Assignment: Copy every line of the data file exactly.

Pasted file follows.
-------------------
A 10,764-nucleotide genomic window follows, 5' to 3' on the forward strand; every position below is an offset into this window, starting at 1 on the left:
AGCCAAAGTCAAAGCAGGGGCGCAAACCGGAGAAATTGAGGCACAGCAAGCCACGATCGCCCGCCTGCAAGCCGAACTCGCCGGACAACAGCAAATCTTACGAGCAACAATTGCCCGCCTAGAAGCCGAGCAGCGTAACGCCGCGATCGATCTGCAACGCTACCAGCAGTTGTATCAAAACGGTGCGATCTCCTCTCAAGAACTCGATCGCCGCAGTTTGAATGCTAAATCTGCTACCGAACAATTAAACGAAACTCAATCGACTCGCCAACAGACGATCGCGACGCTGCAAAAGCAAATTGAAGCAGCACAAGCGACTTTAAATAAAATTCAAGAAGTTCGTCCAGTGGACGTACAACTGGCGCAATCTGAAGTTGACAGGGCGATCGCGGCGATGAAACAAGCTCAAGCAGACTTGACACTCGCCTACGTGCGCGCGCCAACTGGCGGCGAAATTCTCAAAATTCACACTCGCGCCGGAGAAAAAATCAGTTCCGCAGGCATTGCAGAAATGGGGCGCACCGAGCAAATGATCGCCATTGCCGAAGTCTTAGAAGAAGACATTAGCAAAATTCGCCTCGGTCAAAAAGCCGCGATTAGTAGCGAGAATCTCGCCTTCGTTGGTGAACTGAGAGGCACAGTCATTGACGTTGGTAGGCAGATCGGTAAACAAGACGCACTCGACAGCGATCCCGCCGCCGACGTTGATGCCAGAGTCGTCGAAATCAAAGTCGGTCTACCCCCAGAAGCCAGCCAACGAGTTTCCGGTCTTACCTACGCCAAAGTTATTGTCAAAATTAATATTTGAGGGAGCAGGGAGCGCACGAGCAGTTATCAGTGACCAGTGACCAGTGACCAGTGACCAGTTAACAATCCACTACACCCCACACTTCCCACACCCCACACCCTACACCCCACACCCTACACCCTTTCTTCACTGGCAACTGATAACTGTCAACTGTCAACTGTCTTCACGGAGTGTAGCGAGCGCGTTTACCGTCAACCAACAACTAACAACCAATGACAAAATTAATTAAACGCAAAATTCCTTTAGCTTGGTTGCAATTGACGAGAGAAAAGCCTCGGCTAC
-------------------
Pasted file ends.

A 10,764-nucleotide genomic window follows, 5' to 3' on the forward strand; every position below is an offset into this window, starting at 1 on the left:
AGCCAAAGTCAAAGCAGGGGCGCAAACCGGAGAAATTGAGGCACAGCAAGCCACGATCGCCCGCCTGCAAGCCGAACTCGCCGGACAACAGCAAATCTTACGAGCAACAATTGCCCGCCTAGAAGCCGAGCAGCGTAACGCCGCGATCGATCTGCAACGCTACCAGCAGTTGTATCAAAACGGTGCGATCTCCTCTCAAGAACTCGATCGCCGCAGTTTGAATGCTAAATCTGCTACCGAACAATTAAACGAAACTCAATCGACTCGCCAACAGACGATCGCGACGCTGCAAAAGCAAATTGAAGCAGCACAAGCGACTTTAAATAAAATTCAAGAAGTTCGTCCAGTGGACGTACAACTGGCGCAATCTGAAGTTGACAGGGCGATCGCGGCGATGAAACAAGCTCAAGCAGACTTGACACTCGCCTACGTGCGCGCGCCAACTGGCGGCGAAATTCTCAAAATTCACACTCGCGCCGGAGAAAAAATCAGTTCCGCAGGCATTGCAGAAATGGGGCGCACCGAGCAAATGATCGCCATTGCCGAAGTCTTAGAAGAAGACATTAGCAAAATTCGCCTCGGTCAAAAAGCCGCGATTAGTAGCGAGAATCTCGCCTTCGTTGGTGAACTGAGAGGCACAGTCATTGACGTTGGTAGGCAGATCGGTAAACAAGACGCACTCGACAGCGATCCCGCCGCCGACGTTGATGCCAGAGTCGTCGAAATCAAAGTCGGTCTACCCCCAGAAGCCAGCCAACGAGTTTCCGGTCTTACCTACGCCAAAGTTATTGTCAAAATTAATATTTGAGGGAGCAGGGAGCGCACGAGCAGTTATCAGTGACCAGTGACCAGTGACCAGTGACCAGTTAACAATCCACTACACCCCACACTTCCCACACCCCACACCCTACACCCCACACCCTACACCCTTTCTTCACTGGCAACTGATAACTGTCAACTGTCAACTGTCTTCACGGAGTGTAGCGAGCGCGTTTACCGTCAACCAACAACTAACAACCAATGACAAAATTAATTAAACGCAAAATTCCTTTAGCTTGGTTGCAATTGACGAGAGAAAAGCCTCGGCTAC